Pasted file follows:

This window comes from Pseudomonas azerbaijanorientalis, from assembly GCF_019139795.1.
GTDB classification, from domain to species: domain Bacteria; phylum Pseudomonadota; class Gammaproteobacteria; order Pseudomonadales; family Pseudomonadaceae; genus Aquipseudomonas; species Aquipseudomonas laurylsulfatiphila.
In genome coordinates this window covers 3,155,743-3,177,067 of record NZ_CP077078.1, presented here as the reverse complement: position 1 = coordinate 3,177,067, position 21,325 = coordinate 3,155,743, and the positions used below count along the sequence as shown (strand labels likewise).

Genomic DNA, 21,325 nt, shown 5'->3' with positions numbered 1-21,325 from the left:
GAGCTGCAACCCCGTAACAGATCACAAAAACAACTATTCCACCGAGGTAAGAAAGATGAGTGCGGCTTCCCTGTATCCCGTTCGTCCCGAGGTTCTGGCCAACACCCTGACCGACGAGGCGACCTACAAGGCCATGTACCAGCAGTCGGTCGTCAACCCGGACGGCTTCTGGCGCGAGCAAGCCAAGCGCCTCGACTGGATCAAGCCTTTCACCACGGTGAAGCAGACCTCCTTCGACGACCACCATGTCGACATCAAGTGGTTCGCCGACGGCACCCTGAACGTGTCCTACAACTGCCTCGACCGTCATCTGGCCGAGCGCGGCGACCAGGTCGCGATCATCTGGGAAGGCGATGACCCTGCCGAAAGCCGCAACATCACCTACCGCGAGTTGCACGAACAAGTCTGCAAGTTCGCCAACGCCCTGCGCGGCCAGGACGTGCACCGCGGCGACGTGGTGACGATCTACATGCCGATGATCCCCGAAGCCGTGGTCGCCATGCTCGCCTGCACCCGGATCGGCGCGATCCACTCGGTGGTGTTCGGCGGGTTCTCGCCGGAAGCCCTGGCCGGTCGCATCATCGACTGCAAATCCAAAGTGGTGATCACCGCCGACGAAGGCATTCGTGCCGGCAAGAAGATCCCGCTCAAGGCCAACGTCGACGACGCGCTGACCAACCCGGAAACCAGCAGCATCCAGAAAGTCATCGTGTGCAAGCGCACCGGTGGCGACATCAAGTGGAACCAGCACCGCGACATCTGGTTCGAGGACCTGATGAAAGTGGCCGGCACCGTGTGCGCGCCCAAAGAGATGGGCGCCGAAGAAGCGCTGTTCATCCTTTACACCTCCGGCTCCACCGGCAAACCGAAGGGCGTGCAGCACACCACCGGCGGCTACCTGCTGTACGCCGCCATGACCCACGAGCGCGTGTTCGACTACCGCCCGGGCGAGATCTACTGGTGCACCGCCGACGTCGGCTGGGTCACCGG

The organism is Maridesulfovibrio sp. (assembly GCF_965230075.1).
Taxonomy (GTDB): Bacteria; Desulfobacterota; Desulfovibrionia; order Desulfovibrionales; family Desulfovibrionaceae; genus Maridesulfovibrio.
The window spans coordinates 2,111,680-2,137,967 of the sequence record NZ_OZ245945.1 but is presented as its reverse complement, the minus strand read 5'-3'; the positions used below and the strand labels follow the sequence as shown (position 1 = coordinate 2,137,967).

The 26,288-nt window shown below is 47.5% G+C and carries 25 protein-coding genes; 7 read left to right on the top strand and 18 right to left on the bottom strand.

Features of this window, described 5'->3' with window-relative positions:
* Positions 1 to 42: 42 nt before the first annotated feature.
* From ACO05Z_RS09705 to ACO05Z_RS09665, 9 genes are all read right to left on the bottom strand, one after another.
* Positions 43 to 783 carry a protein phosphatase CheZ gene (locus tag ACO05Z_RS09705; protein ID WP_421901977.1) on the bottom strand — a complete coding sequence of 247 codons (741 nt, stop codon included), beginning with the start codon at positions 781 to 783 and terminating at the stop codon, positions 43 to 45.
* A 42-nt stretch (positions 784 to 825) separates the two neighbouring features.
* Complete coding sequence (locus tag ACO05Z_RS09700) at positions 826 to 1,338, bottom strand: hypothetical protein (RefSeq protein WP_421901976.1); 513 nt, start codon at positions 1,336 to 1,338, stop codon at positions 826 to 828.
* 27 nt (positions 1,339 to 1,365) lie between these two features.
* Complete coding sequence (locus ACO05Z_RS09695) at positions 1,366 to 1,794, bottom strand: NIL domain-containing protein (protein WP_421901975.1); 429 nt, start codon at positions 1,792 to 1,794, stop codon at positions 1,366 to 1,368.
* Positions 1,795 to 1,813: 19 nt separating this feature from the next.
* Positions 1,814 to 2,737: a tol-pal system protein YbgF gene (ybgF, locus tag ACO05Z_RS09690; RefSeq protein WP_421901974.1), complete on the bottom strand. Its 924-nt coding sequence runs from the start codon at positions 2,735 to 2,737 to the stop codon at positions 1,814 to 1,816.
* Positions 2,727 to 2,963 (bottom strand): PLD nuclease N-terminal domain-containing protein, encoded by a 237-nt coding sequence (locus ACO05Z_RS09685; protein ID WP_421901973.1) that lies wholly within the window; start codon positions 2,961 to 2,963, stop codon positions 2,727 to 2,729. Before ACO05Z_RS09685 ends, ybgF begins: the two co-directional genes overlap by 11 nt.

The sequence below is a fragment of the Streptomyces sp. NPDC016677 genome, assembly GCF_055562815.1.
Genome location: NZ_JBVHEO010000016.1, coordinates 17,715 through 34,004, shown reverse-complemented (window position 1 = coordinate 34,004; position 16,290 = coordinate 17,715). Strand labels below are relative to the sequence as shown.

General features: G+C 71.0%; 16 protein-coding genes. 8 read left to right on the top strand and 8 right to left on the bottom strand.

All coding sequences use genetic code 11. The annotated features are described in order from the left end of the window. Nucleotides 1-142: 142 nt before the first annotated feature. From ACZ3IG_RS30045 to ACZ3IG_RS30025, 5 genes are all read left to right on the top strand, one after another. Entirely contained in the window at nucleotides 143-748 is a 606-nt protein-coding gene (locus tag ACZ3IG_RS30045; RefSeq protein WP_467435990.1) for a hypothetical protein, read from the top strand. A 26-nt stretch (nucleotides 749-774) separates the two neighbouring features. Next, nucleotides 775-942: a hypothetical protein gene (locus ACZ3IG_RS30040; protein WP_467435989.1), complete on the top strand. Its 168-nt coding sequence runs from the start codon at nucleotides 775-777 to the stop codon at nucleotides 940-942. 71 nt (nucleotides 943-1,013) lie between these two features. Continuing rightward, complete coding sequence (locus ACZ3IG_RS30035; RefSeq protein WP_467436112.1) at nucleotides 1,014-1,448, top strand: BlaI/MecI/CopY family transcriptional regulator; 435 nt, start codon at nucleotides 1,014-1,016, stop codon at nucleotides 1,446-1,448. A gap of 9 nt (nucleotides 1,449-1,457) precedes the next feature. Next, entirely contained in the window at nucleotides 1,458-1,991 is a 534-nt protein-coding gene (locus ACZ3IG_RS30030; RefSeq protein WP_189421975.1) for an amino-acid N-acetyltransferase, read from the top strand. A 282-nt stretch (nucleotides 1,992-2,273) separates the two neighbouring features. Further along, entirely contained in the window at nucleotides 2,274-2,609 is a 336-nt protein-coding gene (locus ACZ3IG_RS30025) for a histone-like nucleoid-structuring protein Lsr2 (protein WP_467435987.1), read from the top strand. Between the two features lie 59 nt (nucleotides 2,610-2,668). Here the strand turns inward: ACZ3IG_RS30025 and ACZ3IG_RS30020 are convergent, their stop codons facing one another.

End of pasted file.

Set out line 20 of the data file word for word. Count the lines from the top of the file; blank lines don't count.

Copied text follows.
* Positions 2,727 to 2,963 (bottom strand): PLD nuclease N-terminal domain-containing protein, encoded by a 237-nt coding sequence (locus ACO05Z_RS09685; protein ID WP_421901973.1) that lies wholly within the window; start codon positions 2,961 to 2,963, stop codon positions 2,727 to 2,729. Before ACO05Z_RS09685 ends, ybgF begins: the two co-directional genes overlap by 11 nt.